In differential geometry, the cotangent bundle of a manifold is the vector bundle of all the cotangent spaces at every point in the manifold.
Smooth sections of the cotangent bundle are differential one-forms.
The cotangent bundle as phase space
The cotangent bundle has a canonical symplectic 2-form on it, as an exterior derivative of a one-form. The one-form assigns to a vector in the tangent bundle of the cotangent bundle the application of the element in the cotangent bundle (a linear functional) to the projection of the vector into the tangent bundle (the differential of the projection of the cotangent bundle to the original manifold). Proving this form is, indeed, symplectic can be done by noting that being symplectic is a local property: since the cotangent bundle is locally trivial, this definition need only be checked on . But there the one form defined is the sum of yidxi, and the differential is the canonical symplectic form, the sum of .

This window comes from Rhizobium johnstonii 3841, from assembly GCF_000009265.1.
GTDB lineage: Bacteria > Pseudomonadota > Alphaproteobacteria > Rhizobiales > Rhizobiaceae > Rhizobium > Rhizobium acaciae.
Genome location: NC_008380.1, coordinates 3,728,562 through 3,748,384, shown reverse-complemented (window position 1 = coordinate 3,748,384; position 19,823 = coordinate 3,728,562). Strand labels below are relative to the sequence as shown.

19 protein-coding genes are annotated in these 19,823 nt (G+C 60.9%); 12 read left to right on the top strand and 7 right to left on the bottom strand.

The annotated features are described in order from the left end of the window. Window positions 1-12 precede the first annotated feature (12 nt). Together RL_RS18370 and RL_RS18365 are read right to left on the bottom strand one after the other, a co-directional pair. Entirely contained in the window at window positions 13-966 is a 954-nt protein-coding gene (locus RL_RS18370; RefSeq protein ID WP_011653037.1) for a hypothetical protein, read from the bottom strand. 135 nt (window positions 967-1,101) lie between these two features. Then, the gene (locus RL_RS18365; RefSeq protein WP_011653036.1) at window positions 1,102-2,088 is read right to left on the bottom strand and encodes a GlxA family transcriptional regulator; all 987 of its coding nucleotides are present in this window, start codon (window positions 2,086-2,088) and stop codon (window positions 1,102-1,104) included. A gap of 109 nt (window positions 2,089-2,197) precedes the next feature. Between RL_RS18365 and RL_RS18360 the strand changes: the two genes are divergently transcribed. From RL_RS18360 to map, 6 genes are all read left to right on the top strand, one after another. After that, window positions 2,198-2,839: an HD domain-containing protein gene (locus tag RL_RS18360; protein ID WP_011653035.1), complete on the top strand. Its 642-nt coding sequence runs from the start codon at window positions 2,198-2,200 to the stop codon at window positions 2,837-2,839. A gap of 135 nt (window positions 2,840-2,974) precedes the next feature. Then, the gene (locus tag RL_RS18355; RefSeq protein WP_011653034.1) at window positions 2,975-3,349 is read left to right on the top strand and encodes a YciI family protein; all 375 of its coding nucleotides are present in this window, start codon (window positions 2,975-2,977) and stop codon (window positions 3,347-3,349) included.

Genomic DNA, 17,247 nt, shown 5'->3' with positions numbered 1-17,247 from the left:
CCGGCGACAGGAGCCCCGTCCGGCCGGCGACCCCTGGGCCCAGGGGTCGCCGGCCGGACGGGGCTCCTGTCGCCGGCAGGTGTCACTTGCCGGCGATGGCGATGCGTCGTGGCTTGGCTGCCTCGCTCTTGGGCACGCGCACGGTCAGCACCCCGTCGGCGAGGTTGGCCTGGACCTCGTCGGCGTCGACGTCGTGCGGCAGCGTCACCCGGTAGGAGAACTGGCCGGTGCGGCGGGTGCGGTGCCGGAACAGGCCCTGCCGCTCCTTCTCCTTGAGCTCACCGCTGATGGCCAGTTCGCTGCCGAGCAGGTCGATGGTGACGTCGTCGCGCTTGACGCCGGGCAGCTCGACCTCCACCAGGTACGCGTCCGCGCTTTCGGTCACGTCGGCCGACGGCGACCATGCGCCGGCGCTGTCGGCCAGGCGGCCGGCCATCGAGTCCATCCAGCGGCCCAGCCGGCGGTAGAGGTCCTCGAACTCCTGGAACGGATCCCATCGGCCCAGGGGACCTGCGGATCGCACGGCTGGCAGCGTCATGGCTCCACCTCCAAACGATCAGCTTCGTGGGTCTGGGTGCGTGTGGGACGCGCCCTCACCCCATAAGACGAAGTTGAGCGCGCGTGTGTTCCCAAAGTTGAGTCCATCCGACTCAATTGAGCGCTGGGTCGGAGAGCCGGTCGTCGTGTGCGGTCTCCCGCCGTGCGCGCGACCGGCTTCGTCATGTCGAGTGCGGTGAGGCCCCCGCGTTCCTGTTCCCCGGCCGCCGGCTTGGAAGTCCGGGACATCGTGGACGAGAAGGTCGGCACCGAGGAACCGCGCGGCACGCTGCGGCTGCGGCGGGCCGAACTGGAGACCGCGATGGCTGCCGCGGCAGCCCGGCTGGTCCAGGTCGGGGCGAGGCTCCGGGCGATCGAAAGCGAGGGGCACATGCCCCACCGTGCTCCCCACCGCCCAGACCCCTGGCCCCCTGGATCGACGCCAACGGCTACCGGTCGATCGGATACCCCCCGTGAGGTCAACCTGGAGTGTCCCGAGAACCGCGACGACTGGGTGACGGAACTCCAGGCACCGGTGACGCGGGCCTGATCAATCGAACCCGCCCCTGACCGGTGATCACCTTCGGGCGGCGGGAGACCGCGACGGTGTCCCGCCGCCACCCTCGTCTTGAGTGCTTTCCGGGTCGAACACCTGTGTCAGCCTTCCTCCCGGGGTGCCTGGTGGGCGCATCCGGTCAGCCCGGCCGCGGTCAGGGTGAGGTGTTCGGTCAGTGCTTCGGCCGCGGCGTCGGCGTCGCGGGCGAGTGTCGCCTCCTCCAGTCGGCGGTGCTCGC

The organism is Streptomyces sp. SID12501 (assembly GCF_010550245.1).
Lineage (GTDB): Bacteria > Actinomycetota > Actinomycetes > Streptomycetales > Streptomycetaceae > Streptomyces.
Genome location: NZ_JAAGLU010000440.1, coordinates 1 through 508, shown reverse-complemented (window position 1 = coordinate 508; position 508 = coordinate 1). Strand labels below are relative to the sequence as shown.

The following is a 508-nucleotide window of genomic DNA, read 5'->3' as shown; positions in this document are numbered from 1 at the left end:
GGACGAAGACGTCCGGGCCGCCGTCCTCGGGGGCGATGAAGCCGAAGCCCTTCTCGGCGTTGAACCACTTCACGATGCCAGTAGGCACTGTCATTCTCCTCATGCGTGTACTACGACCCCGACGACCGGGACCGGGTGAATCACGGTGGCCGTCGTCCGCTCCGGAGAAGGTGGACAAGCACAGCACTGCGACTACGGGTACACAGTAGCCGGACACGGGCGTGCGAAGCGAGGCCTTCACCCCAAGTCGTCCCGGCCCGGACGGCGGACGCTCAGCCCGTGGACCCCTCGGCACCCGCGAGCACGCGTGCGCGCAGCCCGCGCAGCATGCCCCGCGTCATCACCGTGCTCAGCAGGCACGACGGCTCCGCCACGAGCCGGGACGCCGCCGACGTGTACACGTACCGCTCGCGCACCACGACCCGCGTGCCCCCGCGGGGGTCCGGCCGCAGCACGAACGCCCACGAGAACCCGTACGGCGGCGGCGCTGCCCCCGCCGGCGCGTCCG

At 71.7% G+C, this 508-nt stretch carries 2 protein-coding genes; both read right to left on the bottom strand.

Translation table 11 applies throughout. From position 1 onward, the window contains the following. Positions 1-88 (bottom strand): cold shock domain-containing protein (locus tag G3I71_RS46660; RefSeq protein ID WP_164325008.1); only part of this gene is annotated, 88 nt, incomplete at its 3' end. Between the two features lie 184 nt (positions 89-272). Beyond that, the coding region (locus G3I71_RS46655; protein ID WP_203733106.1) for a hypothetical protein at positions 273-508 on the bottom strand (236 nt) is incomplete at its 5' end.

If the manifold M represents the set of possible positions in a dynamical system, then the cotangent bundle can be thought of as the set of possible positions and momentums. For example, this is an easy way to describe the (non-trivial) phase space of a three-dimensional spherical pendulum: a weighted ball constrained to move along a 2-sphere. The above symplectic construction, along with an appropriate energy function, gives a complete determination of the physics of system. See Hamiltonian mechanics for more information, and the article on geodesic flow for an explicit construction of the Hamiltonian equations of motion.